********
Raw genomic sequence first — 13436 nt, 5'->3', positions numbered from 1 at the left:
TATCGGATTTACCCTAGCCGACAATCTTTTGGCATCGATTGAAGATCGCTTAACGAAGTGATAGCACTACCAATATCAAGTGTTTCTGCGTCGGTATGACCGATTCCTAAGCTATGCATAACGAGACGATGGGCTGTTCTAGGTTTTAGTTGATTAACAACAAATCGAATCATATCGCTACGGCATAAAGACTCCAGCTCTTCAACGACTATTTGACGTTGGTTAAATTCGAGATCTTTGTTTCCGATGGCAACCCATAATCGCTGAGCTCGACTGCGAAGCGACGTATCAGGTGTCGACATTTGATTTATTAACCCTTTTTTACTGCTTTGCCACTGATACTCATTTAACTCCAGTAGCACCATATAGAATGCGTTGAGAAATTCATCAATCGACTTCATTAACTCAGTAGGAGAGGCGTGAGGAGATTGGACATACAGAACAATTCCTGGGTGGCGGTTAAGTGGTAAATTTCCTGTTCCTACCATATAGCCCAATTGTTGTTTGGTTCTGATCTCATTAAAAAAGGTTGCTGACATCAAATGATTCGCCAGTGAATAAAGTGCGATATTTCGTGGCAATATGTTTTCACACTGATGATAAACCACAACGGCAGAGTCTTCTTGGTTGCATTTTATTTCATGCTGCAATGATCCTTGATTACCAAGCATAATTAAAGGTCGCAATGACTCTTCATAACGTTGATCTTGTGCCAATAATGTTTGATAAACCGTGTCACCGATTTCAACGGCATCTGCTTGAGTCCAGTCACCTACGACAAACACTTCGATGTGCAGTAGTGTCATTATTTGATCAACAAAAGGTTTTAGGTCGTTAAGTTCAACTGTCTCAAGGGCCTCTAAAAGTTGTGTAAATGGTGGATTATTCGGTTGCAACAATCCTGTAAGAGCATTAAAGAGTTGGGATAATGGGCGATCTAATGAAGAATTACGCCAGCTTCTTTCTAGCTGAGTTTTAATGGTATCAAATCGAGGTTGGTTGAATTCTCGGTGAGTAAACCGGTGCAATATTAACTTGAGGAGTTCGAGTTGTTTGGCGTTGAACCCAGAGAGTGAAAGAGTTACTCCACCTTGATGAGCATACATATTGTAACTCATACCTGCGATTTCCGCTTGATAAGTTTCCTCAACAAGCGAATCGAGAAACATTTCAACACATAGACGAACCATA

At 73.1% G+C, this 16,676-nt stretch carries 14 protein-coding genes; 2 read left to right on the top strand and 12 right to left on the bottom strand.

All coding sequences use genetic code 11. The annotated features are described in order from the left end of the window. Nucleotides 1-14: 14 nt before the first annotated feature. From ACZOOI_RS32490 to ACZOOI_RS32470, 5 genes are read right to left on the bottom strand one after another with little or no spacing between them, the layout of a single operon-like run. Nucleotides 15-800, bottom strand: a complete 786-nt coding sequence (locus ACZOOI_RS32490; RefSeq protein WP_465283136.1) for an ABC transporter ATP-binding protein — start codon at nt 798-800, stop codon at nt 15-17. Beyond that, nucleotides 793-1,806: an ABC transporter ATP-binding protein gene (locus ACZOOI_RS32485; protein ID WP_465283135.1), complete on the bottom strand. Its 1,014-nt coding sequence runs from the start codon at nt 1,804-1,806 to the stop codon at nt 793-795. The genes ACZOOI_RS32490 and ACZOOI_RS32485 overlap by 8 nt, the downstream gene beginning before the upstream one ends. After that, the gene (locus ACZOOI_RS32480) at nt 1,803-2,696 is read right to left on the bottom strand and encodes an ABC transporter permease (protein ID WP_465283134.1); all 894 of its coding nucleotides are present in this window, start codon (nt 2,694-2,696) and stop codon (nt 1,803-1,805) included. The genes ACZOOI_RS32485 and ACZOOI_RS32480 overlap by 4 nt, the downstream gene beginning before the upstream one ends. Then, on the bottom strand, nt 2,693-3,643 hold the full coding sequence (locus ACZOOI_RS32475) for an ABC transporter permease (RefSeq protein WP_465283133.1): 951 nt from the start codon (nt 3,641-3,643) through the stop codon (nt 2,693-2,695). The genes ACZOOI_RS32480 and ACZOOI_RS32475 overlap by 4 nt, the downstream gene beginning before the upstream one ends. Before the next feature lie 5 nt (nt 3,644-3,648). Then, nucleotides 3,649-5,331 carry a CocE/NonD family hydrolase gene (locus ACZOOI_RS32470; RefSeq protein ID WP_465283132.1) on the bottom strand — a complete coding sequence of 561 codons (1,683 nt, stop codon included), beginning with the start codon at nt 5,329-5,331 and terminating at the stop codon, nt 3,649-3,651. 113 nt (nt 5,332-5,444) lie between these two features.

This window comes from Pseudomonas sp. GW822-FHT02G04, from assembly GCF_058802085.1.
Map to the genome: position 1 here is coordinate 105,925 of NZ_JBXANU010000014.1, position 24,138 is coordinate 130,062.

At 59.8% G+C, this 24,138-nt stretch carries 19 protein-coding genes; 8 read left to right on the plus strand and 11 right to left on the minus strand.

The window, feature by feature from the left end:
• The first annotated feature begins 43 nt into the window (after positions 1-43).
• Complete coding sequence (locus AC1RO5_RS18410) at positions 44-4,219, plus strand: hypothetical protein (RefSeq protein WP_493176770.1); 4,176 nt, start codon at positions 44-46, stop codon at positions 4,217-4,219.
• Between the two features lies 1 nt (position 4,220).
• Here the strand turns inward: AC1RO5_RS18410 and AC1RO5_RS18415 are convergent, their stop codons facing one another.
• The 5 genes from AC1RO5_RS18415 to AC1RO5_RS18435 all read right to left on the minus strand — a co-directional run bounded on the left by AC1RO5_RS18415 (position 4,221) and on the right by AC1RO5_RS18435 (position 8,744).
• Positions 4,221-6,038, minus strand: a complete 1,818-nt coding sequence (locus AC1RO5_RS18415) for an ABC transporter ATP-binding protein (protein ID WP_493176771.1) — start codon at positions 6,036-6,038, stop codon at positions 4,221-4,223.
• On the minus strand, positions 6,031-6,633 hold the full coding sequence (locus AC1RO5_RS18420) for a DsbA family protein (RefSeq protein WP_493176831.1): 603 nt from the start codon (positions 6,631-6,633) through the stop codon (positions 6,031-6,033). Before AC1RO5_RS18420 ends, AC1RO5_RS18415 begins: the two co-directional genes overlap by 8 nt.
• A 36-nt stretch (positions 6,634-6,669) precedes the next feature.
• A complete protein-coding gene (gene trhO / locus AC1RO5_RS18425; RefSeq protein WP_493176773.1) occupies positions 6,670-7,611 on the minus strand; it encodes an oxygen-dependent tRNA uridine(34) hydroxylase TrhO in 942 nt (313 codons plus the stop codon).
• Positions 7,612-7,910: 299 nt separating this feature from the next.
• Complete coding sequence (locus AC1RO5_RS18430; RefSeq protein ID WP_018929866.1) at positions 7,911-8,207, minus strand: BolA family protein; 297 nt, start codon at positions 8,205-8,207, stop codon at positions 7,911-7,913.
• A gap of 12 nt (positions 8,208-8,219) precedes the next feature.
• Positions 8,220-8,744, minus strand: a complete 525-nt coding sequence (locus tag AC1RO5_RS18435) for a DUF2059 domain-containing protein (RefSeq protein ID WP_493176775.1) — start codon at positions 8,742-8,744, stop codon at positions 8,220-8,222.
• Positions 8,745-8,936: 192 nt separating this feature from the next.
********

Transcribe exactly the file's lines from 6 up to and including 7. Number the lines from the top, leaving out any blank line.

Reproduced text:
Map to the genome: position 1 here is coordinate 105,925 of NZ_JBXANU010000014.1, position 24,138 is coordinate 130,062.

At 59.8% G+C, this 24,138-nt stretch carries 19 protein-coding genes; 8 read left to right on the plus strand and 11 right to left on the minus strand.